The Oct. 18 installation ceremony culminated a week of festivities honoring Daniel G. Lugo’s inauguration. The assembly of honored guests and Queens community celebrated the university’s 162-year history and the new president’s official endowment with the power and responsibility of office.
The ceremony incorporated age-old academic traditions including regalia; the procession of academic dignitaries; official greetings; passing of the symbolic presidential medallion; ceremonial music; and the presence of alumni, faculty, staff and students, as well as representatives from other universities.
Nearly 2,000 people attended the inauguration which was held in the main arena of the Levine Center for Wellness and Recreation. The processional included robed faculty, delegates and alumni. The stage backdrop featured the university’s historic seal and blue and gold colors.
The formal ceremony evoked Queens’ history and included many stakeholders of the Queens community.
- Prelude by Brenda Fernandez, university accompanist
- Processional by faculty, delegates, Royal Line of alumni; music by guest musicians Mark and Maggie O’Connor
- Opening prayer by William J. Haynes III ’11, university chaplain
- Welcome by Michael Tarwater, chair, board of trustees
- Greetings by Charlotte Mayor Vi Alexander Lyles ’73; Faculty President Michael Tarabek, Ph.D.; Student Government Association President Taylor Leigh Robinson ’20; and Associate Vice President for Alumni Relations and Planned Giving Adelaide Anderson Davis ‘61
- Celebratory music by Women of Queens Chamber Singers, Queens Women’s Chorale and Women of Queens Choral Union
- Presentation of President Lugo by David Greene, Ph.D., president of Colby College
- Investiture ceremony: charge to the president, Board of Trustees Chair Michael Tarwater; oath of office, Daniel G. Lugo, president; and presentation of presidential medallion, Michael Tarwater, Pamela Davies, Ph.D., president emerita
- Inaugural Address by President Daniel G. Lugo
- Singing of the Alma Mater
- Closing blessing by Suzanne Watts Henderson, Ph.D., dean of Belk Chapel
- Recessional by Mark and Maggie O’Connor
In 1930, Queens College merged with Chicora College of Columbia, S.C., whose motto was transferred to the Queens College seal and remains today: Non ministrari, sed ministrare. Translated from Latin, this means “Not to be served, but to serve.” In 2002, the university seal was updated to reflect the name of the institution, which was changed to Queens University of Charlotte.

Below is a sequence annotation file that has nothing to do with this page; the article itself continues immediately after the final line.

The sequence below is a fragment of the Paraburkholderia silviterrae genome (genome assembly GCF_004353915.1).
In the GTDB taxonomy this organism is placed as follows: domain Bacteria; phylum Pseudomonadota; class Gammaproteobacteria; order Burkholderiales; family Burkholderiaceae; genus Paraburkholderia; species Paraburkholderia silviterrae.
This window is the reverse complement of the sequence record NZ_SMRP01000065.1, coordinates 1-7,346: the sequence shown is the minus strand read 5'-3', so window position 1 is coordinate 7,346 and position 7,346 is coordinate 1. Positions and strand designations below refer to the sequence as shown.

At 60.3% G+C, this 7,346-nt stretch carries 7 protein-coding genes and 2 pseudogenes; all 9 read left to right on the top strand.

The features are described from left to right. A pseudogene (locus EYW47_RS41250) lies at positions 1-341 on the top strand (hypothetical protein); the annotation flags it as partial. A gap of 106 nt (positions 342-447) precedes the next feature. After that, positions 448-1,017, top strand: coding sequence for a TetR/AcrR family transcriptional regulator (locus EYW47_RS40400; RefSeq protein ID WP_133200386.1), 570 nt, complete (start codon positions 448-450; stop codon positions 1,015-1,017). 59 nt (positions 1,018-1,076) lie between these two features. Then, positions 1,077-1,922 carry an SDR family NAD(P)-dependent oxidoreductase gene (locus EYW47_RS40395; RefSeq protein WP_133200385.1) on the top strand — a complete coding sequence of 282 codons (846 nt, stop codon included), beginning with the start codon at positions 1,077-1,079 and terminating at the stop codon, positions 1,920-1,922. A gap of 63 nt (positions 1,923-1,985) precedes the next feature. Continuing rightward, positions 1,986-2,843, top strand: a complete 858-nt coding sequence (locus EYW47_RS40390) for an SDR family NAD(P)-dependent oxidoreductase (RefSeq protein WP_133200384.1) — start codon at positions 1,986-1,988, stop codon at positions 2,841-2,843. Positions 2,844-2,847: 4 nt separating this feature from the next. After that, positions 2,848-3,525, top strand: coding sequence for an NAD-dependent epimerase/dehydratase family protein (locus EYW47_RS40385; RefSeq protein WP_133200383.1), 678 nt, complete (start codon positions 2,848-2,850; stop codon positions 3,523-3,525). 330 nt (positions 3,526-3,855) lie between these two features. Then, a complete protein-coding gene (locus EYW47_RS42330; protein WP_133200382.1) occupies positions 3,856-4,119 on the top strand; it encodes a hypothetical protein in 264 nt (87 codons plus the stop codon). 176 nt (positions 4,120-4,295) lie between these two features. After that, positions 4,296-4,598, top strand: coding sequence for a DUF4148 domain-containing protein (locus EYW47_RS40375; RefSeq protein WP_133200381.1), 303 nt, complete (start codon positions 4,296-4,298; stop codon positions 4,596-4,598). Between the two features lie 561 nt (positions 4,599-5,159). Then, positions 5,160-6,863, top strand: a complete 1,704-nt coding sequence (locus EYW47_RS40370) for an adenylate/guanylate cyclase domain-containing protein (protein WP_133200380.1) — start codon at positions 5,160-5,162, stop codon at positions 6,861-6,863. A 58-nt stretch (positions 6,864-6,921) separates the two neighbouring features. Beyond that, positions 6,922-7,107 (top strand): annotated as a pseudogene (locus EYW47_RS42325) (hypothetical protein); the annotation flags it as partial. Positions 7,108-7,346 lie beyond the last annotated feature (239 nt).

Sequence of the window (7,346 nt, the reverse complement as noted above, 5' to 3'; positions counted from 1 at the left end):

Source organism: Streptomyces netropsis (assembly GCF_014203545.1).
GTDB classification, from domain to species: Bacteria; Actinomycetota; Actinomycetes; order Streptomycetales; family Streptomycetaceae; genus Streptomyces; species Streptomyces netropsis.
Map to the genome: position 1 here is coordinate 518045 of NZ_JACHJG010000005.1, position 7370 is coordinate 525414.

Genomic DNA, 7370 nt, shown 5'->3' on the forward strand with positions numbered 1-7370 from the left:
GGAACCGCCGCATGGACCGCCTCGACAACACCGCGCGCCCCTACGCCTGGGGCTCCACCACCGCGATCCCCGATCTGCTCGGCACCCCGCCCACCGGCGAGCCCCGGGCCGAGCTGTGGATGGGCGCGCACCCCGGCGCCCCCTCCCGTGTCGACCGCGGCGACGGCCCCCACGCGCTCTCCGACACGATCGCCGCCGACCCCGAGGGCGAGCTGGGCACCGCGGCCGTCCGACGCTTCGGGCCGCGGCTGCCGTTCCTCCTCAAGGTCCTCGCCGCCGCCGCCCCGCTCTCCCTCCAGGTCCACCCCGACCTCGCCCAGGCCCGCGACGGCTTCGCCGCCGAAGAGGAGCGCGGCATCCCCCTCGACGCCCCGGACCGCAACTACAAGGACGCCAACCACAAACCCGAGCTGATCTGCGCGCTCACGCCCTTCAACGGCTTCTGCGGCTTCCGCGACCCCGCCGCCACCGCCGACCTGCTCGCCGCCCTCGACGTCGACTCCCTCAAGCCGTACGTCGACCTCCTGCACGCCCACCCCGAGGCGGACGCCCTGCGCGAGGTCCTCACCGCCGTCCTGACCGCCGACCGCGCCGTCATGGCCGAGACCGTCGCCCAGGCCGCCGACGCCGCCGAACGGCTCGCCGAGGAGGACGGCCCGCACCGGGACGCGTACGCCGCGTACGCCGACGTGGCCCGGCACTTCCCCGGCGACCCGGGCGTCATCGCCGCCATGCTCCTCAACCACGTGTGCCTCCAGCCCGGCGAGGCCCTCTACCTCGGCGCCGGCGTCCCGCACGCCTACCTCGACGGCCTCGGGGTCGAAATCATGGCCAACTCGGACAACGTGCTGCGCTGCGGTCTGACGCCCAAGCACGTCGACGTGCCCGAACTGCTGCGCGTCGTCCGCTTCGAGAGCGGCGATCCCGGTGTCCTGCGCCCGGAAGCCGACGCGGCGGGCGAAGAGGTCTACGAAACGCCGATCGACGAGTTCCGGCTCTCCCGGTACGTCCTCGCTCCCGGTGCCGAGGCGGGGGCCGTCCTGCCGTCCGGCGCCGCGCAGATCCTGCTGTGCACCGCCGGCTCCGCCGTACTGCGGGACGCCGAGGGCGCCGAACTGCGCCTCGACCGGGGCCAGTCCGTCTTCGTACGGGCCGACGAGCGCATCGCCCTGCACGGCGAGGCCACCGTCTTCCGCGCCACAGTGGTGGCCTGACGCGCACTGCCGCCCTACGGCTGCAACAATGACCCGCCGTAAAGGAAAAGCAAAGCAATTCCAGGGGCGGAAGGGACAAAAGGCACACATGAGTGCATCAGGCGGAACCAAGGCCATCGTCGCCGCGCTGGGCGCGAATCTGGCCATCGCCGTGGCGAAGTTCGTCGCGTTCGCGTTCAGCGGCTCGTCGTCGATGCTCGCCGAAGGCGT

Dr. Edwin Walker, president of Queens from 1954-1967, handcarved the mace used in today’s ceremony. The mace is made of dark stained walnut, stands 32 inches tall and has a six-inch disk-head. Around the outside are the words “Sigillum Reginae Collegii (Queens College Seal) 1857,” and the disk itself displays the university motto. Dr. Mildred McEwen was the first to carry this mace as Faculty Marshal during the administration of Dr. Walker.
An ancient symbol of authority, the chain of office worn by the head of a university at formal academic and ceremonial occasions signifies the institution’s charter and right to confer degrees. Queens’ presidential medallion was crafted in 2002 after the institution’s name change to Queens University of Charlotte. The large medallion, plated in 24-karat gold, consists of the university’s seal and decorative tulip surround with an engraved “President” banner attaching it to a large oval chain.
The style of the academic gown varies with the degree it represents. Pointed sleeves are on gowns for associate’s and bachelor’s degrees, oblong sleeves for master’s degree, and bell-shaped sleeves for doctoral degrees. There is no trimming on either the bachelor’s or master’s gown. The gown for the doctoral degree is faced with velvet, either black or the color denoting the academic field in which the degree was obtained. Presidential regalia includes four velvet bars on the sleeve which denote the highest university ranking official.
Here are some academic subjects and their corresponding colors:
- Arts, Letters, Humanities — White
- Commerce, Business — Drab
- Communication — Crimson
- Education — Light blue
- Fine Arts — Dark brown
- Music — Pink
- Nursing — Apricot
- Philosophy — Dark blue
- Science — Golden yellow
The subject of study is indicated by the chevron on the back of the hood. For master’s degrees, the hood is lined in the colors of the institution that conferred the degree and edged in the color denoting the subject matter field in which the degree was obtained.